A year after interim Prime Minister Ariel Henry made the request for an intervention force to help the national police confront the gangs, and a year after almost all UN member countries stalling to provide the help requested, the UN Security Council yesterday voted Resolution 2699 to authorize a multinational peacekeeping force to help strengthen the capabilities of the PNH through the planning and conduct of joint security support operations as they try to combat the gangs and improve security conditions in the country. The resolution was adopted by 13 members in favor with Russia and China abstaining. PM Henry thanked the Security Council members and the US and Ecuador especially for drafting the text of the resolution and voting on it. The foreign minister, Jean Victor Généus, who was present at the vote welcomed what he called a gesture of solidarity from the ambassadors for their support and noted that this is not a simple vote, but an expression of solidarity with a people in distress.
For his part, the Kenyan Foreign Minister, Martin Kimani said the resolution has lit a beacon of hope for the besieged people of Haiti, while recalling the bold step by his country to lead the mission and thanked the Security Council for responding in an exemplary spirit of cooperation. The US representative Jeffrey DeLaurentis said the council made history by authoring the multinational support mission and intensifying its efforts to create a new way to preserve global peace and security. The deployment mission will help meet the country’s critical needs in the short term and foster the security conditions necessary for the country to advance long-term stability. While the mission will primarily support the Haitian police, it is only part of the larger effort to address the broader crisis, including humanitarian, economic and political challenges. The US has already pledged US$200m to support the mission. According to Secretary of State Anthony Blinken, the administration will lobby congress for US$100m in foreign aid while the military is also making US$100m available in support.
The non-UN force will provide operational support to the Haitian National Police (PNH), which is underfunded and underequipped, with only some 10,000 active agents for a country of more than 11 million inhabitants. The two Security Council members who abstained, Chine and Russia, argued that the text of the resolution does not take into account their concerns, which include the fact that the mission is not intended to last forever, and must not encroach on the sovereignty of the country. While China insists on being cooperative, it doesn’t think the resolution goes far enough, while Russia doesn’t think the resolution achieves a satisfactory level of understanding that the increasing deterioration of the situation in the country over the decades in partly due to the foreign interference.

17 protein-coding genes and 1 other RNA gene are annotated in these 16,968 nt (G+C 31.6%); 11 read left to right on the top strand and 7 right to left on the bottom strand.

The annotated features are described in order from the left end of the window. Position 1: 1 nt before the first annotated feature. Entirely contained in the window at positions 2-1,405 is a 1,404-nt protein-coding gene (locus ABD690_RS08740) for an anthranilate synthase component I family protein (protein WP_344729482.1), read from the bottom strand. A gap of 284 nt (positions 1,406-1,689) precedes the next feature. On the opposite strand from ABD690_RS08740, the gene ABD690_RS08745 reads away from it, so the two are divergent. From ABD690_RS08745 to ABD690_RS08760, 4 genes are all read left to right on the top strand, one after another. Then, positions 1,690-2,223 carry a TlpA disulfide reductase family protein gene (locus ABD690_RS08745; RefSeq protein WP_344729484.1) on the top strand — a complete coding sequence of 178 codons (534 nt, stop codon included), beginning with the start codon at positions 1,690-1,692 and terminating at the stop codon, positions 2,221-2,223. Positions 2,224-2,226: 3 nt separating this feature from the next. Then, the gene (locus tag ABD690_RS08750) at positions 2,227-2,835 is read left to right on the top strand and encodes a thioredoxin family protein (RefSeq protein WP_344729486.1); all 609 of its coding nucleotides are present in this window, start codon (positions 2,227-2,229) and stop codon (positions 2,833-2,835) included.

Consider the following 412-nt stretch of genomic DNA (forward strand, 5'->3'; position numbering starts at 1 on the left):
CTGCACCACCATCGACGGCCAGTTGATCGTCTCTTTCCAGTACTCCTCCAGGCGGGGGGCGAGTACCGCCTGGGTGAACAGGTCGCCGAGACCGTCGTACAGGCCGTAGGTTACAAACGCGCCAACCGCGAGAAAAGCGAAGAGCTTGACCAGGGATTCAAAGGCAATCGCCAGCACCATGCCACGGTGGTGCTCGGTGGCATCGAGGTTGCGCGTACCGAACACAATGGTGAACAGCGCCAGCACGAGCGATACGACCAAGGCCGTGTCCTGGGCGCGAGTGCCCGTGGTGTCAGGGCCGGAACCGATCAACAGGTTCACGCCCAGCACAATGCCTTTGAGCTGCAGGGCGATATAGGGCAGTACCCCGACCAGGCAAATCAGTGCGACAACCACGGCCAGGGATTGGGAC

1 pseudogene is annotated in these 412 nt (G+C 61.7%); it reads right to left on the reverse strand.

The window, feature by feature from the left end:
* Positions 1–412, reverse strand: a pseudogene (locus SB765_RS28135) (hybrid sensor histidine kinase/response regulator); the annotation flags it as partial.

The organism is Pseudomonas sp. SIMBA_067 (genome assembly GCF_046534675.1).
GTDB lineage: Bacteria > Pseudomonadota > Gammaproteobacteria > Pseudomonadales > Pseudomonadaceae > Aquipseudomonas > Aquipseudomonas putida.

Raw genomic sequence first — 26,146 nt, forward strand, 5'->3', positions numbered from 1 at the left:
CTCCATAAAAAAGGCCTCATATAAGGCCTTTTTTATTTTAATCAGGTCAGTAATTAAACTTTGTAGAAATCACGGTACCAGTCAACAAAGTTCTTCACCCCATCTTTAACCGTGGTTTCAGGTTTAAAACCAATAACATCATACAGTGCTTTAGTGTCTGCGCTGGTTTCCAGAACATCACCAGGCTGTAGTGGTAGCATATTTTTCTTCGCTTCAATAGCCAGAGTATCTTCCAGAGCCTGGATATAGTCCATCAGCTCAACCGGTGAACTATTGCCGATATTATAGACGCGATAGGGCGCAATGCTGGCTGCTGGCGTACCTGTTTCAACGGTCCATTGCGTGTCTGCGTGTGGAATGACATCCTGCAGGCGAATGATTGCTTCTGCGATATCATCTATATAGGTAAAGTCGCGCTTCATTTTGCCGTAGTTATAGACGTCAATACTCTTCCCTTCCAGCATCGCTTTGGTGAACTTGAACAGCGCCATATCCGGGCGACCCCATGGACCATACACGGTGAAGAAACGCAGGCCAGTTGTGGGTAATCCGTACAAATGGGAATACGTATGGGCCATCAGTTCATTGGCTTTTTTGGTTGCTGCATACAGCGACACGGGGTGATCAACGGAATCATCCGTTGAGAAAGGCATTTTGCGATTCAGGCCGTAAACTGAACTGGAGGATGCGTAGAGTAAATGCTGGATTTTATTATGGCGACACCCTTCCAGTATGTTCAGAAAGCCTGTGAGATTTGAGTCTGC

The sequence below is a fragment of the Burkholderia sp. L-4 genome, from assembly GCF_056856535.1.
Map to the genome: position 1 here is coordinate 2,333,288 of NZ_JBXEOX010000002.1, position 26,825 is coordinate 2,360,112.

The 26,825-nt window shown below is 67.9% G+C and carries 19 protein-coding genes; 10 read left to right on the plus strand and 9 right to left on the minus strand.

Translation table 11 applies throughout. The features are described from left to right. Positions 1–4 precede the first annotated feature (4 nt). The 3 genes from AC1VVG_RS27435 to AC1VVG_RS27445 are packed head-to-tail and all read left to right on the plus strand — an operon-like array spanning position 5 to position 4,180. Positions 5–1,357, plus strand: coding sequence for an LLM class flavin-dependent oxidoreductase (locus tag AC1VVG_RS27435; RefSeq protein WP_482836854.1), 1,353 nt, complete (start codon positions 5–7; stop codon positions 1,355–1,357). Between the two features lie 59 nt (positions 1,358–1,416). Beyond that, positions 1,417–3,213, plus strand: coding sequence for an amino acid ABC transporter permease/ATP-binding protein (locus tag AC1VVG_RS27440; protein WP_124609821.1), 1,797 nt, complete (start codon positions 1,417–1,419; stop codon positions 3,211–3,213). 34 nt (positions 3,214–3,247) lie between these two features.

Meanwhile, this past Monday, October 2, 2023, marks the 86th anniversary of the massacre of more than 30,000 Haitians and Dominicans of Haitian ancestry under the orders of the former dictator, Raphael Leonidas Trujillo. Speaking on radio Kiskeya, the vice-rector for research at the public university of the North-East, Professor Maismy Mary Fleulant recalls that Haitians were massacred even as they tried to flee to Haiti, crossing the river which separates the two nations, and which bears the fateful name of “Massacre River”, today a point of contention between the two countries. Prof. Fleurant argues that the then government of Sténio Vincent did not have the courage to validly defend our compatriots, instead opted for a policy of compromise and submission against Trujillo. The Challenge Center, under the leadership of Professor Watson Denis, had published a work of great academic and scientific scope entitle “Terreurs de frontière, le massacre des Haïtiens en République dominicaine en 1937” in which he argued that the massacre of Haitians in the Dominican Republic in 1937 was carried out with a very clear political objective, which is to control the Haitian-Dominican border politically and militarily. During this massacre, the victims were stripped of their property that they had built up over several generations through the fruits of their work and their entrepreneurial spirit. Somehow, this anniversary comes at a time of heightened tensions between the two countries around the construction of the canal on the Massacre River by the Haitians. Haiti is building an irrigation system, supplied by the waters of the Massacre River with the dual objective of controlling its floods and irrigating more than 3,000 hectares of land in the Maribaroux plain. The Dominican Republic is objecting to this move and has since closed its borders with her neighbor and began expelling Haitians in droves. During a press conference, the DR President Luis Abinader, who has faced criticism from his own people, especially traders and producers because of the losses they face as a result of the border closing, spoke of a possible economic reopening of the border in coming weeks, though he does not foresee opening for migration purposes. He also informed the press that annual spending on border security has increased by 15% while he is planning on building a border fence which will soon be inaugurated.